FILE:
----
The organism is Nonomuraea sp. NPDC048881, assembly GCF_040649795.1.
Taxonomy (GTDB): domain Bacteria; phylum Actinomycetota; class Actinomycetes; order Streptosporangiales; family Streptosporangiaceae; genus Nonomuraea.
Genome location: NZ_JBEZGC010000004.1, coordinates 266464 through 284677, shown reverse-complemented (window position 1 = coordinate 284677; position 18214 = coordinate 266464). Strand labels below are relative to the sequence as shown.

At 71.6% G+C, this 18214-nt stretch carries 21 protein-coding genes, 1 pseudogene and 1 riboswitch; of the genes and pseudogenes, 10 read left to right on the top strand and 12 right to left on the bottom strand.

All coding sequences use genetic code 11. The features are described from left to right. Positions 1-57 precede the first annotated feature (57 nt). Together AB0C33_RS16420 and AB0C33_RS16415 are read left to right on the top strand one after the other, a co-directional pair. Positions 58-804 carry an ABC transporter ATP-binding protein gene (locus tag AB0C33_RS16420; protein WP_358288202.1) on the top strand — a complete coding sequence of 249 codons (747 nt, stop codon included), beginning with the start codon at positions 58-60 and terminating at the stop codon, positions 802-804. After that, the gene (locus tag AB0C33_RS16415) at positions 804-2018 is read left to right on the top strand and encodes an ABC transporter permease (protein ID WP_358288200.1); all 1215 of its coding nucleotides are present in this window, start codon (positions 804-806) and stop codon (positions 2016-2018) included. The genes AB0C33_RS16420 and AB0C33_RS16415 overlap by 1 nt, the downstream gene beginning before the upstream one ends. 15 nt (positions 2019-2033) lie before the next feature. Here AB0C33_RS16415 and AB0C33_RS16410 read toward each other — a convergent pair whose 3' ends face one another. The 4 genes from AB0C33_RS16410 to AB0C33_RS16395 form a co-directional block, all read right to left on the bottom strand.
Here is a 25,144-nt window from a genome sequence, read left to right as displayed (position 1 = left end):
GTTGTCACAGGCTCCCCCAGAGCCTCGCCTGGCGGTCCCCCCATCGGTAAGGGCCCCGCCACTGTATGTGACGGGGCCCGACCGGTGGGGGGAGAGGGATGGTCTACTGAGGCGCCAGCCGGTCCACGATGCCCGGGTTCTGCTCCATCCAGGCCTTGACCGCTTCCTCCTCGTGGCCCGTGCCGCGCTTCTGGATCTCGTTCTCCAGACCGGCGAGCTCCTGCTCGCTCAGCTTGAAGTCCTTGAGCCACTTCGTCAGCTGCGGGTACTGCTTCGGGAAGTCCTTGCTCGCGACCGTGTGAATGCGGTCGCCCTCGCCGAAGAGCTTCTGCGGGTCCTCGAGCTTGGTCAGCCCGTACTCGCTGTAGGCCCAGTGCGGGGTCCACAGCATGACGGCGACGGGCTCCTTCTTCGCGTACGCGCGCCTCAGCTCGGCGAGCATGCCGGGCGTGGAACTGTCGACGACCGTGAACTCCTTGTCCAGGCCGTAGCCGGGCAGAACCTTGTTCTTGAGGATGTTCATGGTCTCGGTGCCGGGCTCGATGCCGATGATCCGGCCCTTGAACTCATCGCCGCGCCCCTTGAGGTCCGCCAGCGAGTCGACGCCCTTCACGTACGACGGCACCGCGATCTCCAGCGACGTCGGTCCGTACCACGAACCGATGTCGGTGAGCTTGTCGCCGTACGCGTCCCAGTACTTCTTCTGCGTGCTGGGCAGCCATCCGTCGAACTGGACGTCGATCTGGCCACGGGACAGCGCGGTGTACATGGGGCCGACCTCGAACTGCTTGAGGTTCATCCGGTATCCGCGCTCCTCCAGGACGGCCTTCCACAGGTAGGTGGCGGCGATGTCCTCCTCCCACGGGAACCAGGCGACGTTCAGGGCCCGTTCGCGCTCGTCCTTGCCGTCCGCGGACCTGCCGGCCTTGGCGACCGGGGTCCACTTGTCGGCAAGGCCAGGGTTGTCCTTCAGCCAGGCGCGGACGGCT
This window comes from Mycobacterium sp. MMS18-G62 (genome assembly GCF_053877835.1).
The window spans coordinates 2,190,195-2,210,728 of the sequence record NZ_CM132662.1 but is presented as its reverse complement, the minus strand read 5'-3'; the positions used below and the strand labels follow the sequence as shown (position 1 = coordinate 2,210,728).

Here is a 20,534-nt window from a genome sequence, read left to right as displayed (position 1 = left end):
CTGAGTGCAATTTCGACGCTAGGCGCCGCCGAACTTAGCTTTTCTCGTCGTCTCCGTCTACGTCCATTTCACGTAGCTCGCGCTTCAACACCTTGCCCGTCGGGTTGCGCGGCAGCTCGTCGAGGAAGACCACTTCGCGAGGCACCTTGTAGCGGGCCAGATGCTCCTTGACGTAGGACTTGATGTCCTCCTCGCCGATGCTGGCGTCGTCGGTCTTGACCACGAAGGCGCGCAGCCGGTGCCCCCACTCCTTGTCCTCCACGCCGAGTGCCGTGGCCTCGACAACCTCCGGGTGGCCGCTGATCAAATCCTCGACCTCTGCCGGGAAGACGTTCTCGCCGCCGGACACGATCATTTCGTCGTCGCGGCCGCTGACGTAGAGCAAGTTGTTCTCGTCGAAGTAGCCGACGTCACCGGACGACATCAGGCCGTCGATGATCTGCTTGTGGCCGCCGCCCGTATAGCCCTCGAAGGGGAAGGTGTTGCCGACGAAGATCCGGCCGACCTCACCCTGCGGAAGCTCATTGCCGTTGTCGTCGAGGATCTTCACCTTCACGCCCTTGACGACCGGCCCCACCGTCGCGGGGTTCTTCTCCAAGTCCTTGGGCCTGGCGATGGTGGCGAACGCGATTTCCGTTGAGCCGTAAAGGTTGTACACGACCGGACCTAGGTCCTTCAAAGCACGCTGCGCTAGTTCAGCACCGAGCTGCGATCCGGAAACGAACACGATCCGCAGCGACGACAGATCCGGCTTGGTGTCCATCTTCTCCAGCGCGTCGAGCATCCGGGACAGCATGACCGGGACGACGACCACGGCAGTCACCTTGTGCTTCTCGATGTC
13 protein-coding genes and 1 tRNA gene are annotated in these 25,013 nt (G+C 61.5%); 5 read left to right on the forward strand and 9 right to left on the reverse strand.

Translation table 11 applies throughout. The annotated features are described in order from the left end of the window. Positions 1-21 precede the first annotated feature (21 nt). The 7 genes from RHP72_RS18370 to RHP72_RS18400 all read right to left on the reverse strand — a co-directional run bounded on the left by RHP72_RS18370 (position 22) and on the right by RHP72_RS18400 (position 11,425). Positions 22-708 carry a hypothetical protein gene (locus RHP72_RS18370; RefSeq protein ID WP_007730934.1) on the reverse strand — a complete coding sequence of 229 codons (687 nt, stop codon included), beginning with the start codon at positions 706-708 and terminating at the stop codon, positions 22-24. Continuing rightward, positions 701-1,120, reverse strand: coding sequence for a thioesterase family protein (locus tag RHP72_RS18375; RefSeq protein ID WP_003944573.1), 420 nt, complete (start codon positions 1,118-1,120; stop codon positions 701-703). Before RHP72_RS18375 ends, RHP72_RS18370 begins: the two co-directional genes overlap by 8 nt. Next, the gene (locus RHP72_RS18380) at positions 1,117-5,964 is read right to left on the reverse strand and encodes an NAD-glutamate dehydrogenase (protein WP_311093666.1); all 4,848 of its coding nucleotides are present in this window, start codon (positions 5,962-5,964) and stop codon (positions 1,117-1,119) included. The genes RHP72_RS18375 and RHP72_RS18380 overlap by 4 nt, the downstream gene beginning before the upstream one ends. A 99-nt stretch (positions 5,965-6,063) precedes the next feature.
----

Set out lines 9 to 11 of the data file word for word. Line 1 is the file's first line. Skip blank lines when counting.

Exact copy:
The window spans coordinates 2,190,195-2,210,728 of the sequence record NZ_CM132662.1 but is presented as its reverse complement, the minus strand read 5'-3'; the positions used below and the strand labels follow the sequence as shown (position 1 = coordinate 2,210,728).

Here is a 20,534-nt window from a genome sequence, read left to right as displayed (position 1 = left end):
CTGAGTGCAATTTCGACGCTAGGCGCCGCCGAACTTAGCTTTTCTCGTCGTCTCCGTCTACGTCCATTTCACGTAGCTCGCGCTTCAACACCTTGCCCGTCGGGTTGCGCGGCAGCTCGTCGAGGAAGACCACTTCGCGAGGCACCTTGTAGCGGGCCAGATGCTCCTTGACGTAGGACTTGATGTCCTCCTCGCCGATGCTGGCGTCGTCGGTCTTGACCACGAAGGCGCGCAGCCGGTGCCCCCACTCCTTGTCCTCCACGCCGAGTGCCGTGGCCTCGACAACCTCCGGGTGGCCGCTGATCAAATCCTCGACCTCTGCCGGGAAGACGTTCTCGCCGCCGGACACGATCATTTCGTCGTCGCGGCCGCTGACGTAGAGCAAGTTGTTCTCGTCGAAGTAGCCGACGTCACCGGACGACATCAGGCCGTCGATGATCTGCTTGTGGCCGCCGCCCGTATAGCCCTCGAAGGGGAAGGTGTTGCCGACGAAGATCCGGCCGACCTCACCCTGCGGAAGCTCATTGCCGTTGTCGTCGAGGATCTTCACCTTCACGCCCTTGACGACCGGCCCCACCGTCGCGGGGTTCTTCTCCAAGTCCTTGGGCCTGGCGATGGTGGCGAACGCGATTTCCGTTGAGCCGTAAAGGTTGTACACGACCGGACCTAGGTCCTTCAAAGCACGCTGCGCTAGTTCAGCACCGAGCTGCGATCCGGAAACGAACACGATCCGCAGCGACGACAGATCCGGCTTGGTGTCCATCTTCTCCAGCGCGTCGAGCATCCGGGACAGCATGACCGGGACGACGACCACGGCAGTCACCTTGTGCTTCTCGATGTC